In my opinion, one of the best changes made by the Affordable Care Act is the mandate that requires health plans to provide certain specified preventive services without imposing any cost sharing. This is sometimes referred to as “free” preventive care. As a result of this mandate, deductibles, copays, coinsurance, and other cost sharing may not be imposed on the specified preventive services if they are provided by an in-network provider.
The thing that is so great about free preventive care is that it results in better health outcomes for employees and their families, while, at the same time, saving employers from paying larger health claims when illnesses are not diagnosed early.
Unfortunately, there are still some glitches with receiving “free” preventive care. My husband and I recently turned 50, which qualified us to receive free preventive colonoscopies under our group health plan. Unfortunately, our medical providers incorrectly coded both of our procedures.
In my husband’s case, the provider coded his procedure and the related anesthesia as being preventive care. However, they miscoded the related hospital charges as being non-preventive. In my case, the same provider coded my procedure and the hospital charges as being preventive, but they miscoded the anesthesia as being non-preventive.
My husband and I are both covered by a high deductible health plan. When we received the bills, we were disappointed to discover that our “free” preventive care was not, in fact, free. My husband’s bill showed him owing $1,300, while mine showed that I owed $150. Luckily, as an employee benefits attorney, I knew that both procedures were supposed to be completely free of charge, because the services had been provided by in-network providers. It took numerous calls to the providers and our claims administrator to get the claims paid correctly. However, my experience made me think about participants who do not understand the rules as well as I do. They may not know to fight to get the free preventive care they deserve.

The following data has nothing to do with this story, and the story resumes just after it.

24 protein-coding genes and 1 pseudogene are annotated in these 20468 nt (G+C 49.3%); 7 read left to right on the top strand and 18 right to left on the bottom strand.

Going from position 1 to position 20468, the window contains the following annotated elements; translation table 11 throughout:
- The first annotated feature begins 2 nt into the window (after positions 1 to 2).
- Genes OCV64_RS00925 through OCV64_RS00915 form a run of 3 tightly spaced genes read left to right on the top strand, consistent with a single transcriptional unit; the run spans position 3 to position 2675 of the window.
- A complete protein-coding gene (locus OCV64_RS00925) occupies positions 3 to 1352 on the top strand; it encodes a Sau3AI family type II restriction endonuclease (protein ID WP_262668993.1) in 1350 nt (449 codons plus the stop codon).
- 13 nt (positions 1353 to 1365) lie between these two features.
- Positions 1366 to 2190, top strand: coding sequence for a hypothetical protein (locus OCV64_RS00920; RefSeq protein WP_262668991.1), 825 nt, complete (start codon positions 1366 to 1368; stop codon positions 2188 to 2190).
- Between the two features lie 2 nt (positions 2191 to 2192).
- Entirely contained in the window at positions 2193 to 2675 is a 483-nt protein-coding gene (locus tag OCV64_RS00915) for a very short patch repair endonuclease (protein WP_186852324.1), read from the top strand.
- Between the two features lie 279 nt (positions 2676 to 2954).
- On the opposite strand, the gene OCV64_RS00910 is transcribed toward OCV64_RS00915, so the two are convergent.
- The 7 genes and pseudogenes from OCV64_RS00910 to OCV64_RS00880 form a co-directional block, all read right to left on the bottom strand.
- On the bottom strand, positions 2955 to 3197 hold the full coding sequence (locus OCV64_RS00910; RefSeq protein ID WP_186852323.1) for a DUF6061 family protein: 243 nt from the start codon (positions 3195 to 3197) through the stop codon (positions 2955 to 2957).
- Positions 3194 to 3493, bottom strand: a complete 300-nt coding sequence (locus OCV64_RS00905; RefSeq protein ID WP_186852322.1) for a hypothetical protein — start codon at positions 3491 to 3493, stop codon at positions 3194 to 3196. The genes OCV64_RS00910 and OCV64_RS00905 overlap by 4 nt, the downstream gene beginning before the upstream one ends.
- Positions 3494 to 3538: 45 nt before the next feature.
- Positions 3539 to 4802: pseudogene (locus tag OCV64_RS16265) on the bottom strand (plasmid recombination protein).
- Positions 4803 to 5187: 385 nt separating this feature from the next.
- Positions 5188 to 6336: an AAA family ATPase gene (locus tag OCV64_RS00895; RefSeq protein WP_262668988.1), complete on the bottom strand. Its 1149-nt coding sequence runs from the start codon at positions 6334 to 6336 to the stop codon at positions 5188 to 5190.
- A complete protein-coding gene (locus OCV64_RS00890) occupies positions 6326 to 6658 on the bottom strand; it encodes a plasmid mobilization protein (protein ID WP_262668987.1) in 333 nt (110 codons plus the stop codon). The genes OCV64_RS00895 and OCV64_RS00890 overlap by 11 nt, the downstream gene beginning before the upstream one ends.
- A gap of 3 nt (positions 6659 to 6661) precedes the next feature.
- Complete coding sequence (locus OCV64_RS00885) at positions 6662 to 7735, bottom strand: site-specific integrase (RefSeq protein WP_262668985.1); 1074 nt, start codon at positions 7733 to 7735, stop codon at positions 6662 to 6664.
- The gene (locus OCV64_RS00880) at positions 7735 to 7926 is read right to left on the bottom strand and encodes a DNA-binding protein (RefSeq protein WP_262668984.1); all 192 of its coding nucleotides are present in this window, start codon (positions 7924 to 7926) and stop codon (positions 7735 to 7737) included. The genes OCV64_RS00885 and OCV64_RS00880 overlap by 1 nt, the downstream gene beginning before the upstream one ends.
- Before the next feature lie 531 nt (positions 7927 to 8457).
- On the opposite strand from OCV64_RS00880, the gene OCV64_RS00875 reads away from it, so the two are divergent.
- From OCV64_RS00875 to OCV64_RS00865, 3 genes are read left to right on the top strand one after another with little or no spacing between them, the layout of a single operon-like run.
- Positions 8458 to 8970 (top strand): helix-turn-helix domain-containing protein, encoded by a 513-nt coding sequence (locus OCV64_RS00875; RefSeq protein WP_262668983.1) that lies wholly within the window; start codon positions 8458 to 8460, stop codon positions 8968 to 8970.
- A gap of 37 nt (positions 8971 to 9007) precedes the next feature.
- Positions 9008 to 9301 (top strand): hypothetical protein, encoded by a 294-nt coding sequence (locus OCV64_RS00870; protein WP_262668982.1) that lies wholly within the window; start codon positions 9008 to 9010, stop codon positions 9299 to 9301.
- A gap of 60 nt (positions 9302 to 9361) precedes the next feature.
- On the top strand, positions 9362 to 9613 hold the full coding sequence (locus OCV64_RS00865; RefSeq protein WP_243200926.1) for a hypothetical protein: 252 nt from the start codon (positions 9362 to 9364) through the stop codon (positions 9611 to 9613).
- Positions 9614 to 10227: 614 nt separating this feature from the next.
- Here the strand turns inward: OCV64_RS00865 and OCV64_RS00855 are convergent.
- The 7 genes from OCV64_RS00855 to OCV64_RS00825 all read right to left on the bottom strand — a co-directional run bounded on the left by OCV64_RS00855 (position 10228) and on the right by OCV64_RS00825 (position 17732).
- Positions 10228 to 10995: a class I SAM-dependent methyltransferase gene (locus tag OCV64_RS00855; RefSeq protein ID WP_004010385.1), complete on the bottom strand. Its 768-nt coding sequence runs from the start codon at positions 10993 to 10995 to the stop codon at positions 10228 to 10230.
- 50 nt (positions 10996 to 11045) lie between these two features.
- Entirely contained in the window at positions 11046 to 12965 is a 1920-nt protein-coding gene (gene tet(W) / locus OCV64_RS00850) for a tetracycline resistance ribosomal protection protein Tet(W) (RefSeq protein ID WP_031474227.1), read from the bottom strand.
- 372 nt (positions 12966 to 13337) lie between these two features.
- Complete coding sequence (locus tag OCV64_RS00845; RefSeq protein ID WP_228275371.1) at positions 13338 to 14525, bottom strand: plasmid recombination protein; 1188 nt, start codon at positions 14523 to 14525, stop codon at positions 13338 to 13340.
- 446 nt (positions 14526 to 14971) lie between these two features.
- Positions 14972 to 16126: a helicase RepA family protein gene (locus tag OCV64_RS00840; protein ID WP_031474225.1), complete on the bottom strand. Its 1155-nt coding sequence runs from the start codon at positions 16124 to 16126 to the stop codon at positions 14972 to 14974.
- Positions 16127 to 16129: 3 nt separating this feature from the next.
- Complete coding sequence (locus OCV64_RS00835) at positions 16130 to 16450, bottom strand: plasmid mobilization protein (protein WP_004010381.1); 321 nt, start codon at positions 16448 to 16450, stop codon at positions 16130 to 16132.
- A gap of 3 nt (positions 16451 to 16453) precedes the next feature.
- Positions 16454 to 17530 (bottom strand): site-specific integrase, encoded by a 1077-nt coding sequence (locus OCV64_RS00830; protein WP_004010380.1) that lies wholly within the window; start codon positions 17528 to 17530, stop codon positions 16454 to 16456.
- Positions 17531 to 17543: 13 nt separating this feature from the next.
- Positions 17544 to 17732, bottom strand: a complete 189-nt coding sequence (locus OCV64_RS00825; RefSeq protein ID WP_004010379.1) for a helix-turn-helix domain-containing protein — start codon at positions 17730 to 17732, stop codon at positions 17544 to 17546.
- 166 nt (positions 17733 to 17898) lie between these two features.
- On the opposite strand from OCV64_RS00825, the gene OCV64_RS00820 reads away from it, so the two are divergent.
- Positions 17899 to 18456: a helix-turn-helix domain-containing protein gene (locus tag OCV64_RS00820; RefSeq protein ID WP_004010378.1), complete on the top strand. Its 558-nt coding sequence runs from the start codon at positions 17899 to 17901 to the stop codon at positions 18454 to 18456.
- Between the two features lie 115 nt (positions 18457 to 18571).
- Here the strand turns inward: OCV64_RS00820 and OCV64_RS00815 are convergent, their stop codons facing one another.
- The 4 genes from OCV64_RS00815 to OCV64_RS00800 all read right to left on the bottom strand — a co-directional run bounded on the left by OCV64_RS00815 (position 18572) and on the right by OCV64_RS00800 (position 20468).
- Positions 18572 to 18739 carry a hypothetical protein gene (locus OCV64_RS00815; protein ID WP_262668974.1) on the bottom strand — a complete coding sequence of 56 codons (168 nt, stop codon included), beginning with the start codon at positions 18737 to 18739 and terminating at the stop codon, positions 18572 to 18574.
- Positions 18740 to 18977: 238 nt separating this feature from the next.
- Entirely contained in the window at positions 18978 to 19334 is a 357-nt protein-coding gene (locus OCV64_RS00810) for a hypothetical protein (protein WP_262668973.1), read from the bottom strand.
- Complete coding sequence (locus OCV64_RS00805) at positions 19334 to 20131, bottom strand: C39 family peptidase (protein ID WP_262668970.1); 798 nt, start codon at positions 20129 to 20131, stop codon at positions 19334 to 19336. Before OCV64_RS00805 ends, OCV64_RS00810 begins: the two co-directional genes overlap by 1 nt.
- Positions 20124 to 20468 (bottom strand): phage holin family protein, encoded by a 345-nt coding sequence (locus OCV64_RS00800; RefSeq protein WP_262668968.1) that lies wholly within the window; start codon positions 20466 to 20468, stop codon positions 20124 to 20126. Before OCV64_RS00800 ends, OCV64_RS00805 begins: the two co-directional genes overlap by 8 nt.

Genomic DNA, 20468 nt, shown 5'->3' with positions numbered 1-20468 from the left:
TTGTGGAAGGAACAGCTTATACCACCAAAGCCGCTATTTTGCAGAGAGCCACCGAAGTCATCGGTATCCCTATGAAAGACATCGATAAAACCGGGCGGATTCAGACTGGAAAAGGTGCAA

What Might Employers Do?
My struggle to get free preventive care leaves me wondering whether employers might be able to do something to help employees get the free preventive coverage to which they are entitled. One thing employers might do is send a notice to employees regarding free preventive care, and explain that doctors may frequently miscode these services. Employers may also wish to highlight that preventive care services from an out-of-network provider are generally not free. Employers might also audit preventive care claims to look for coding errors made by providers.
What Might Providers Do?
Medical providers may need to be more careful when they code preventive services. Not only would providers be paid more quickly if they coded preventive care correctly, but it would also save participants from having to battle to get free preventive care.
This issue is important because participants who have a bad experience when they try to get free preventive care may be less inclined to utilize such benefits in the future. This is a problem that needs to get fixed, because preventive care may save lives.